The fallout over leaked audio of Donald Trump using lewd language about women has some Republicans calling on him to withdraw from the presidential race. Trump told the Wall Street Journal Saturday there is "zero chance" he will withdraw. And any such move would be legally difficult because voting has already begun across the nation.
Under the Republican Party's rules, party leaders can pick a replacement if a nominee withdraws.
The Republican National Committee, a group of 168 party leaders and activists from across the country, is empowered to name a replacement in the event of a vacancy for "death, declination, or otherwise," under Rule 9.
If Trump withdrew, the RNC could tap vice presidential nominee Mike Pence, or any other eligible citizen, to be the party's nominee.
That step, however, would only cover the party's role. Whether voters could actually pick the new nominee would depend on 50 different sets of state laws.
At least 34 states offer early voting, and several only allow voting by mail, which means Trump ballots have been printed and sent out. In fact, about 20 percent of the electorate already has the option of early voting this week, according to data from the U.S. Election Assistance Commission analyzed by Roll Call magazine.
Beyond the practical matter that people are already voting for and against Trump right now, the registration deadlines for most states have long passed. That means most states have no legal obligation to change their ballots for any new nominee.
Elections are highly regulated events, however, and courts have ordered states to reasonably extend or revise deadlines for extraordinary circumstances.
Most precedent on the issue relates to the death of a candidate. In 2000, for example, a Missouri law prevented a new candidate being placed on the ballot to replace Mel Carnahan, who died weeks before the election. He still won the most votes, however, and the state's governor honored his pre-election pledge to appoint Carnahan's widow as the new senator.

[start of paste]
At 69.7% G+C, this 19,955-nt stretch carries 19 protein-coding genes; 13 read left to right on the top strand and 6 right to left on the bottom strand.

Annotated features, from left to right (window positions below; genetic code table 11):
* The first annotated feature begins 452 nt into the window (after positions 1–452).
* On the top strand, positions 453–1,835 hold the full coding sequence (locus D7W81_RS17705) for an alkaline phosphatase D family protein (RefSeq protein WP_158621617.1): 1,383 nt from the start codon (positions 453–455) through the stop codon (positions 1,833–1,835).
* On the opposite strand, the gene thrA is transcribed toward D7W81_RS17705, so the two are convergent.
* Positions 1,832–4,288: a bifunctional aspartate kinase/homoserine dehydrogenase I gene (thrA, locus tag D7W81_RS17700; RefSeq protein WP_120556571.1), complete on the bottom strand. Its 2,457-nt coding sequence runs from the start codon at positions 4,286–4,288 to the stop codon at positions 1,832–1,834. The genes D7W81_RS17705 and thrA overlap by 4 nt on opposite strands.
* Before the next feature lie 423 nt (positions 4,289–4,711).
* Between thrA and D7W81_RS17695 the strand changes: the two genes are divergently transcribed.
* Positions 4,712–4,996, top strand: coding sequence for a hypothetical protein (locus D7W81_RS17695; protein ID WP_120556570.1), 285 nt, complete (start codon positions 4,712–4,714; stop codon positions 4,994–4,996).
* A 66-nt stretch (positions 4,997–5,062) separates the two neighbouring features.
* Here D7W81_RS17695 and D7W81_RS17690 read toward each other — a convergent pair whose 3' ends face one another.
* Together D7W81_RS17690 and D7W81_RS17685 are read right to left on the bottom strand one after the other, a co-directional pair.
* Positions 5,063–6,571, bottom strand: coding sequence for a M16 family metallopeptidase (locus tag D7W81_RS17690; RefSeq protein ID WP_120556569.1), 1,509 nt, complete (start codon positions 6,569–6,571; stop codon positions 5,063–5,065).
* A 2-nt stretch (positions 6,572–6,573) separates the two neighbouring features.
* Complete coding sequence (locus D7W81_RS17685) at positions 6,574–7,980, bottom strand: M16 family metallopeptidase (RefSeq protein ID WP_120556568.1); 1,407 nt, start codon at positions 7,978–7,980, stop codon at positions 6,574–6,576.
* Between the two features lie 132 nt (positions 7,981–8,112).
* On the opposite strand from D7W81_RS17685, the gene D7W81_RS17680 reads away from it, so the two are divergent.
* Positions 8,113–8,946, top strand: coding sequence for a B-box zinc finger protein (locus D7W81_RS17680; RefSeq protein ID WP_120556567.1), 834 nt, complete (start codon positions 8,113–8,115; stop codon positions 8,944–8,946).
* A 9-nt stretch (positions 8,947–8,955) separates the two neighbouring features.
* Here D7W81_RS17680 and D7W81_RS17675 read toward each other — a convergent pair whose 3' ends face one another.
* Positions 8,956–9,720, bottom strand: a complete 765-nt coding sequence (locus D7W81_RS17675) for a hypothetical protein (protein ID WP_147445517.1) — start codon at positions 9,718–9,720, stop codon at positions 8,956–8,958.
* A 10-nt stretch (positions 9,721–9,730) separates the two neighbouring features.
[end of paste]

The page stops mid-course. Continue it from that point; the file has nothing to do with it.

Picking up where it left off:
Other states have more ominous precedent for candidates who emerge after ballots are printed. Minnesota courts partially restricted how new ballots could be provided to voters in the wake Sen. Paul Wellstone's death late in the 2002 campaign.
To advance a new presidential nominee at this point, the GOP would have to file suit in every state that declined to voluntarily change its ballots, asking the courts to force the new nominee's name onto the ballot.
That presents terrible legal odds – even if the party won 80 percent of those challenges, it could face disqualification or confusion in ten other states, a death knell for a close presidential race.
A party pushing a candidate who is not on the ballot has one final hail marry under the U.S. Constitution – resorting to intervention by electors in the Electoral College.
Technically, the President is still chosen by the Electoral College. Most states have laws binding their electors to back the winner of their state's popular vote, but others do not.
If a state did not put the new candidate on the ballot, and a party's previous candidate still won the popular vote, the party could conceivably argue that the electors should back the party's new candidate. If those states happened to control the outcome of the election, the issue would almost certainly litigated to the Supreme Court.
The court is currently split 4-4 on many key issues, since the Senate has declined to act on President Obama's nominee.
The entire notion of such a legal-political standoff seems fanciful and completely unlikely, because it would require so many unusual and unprecedented events transpiring in the final weeks of the election.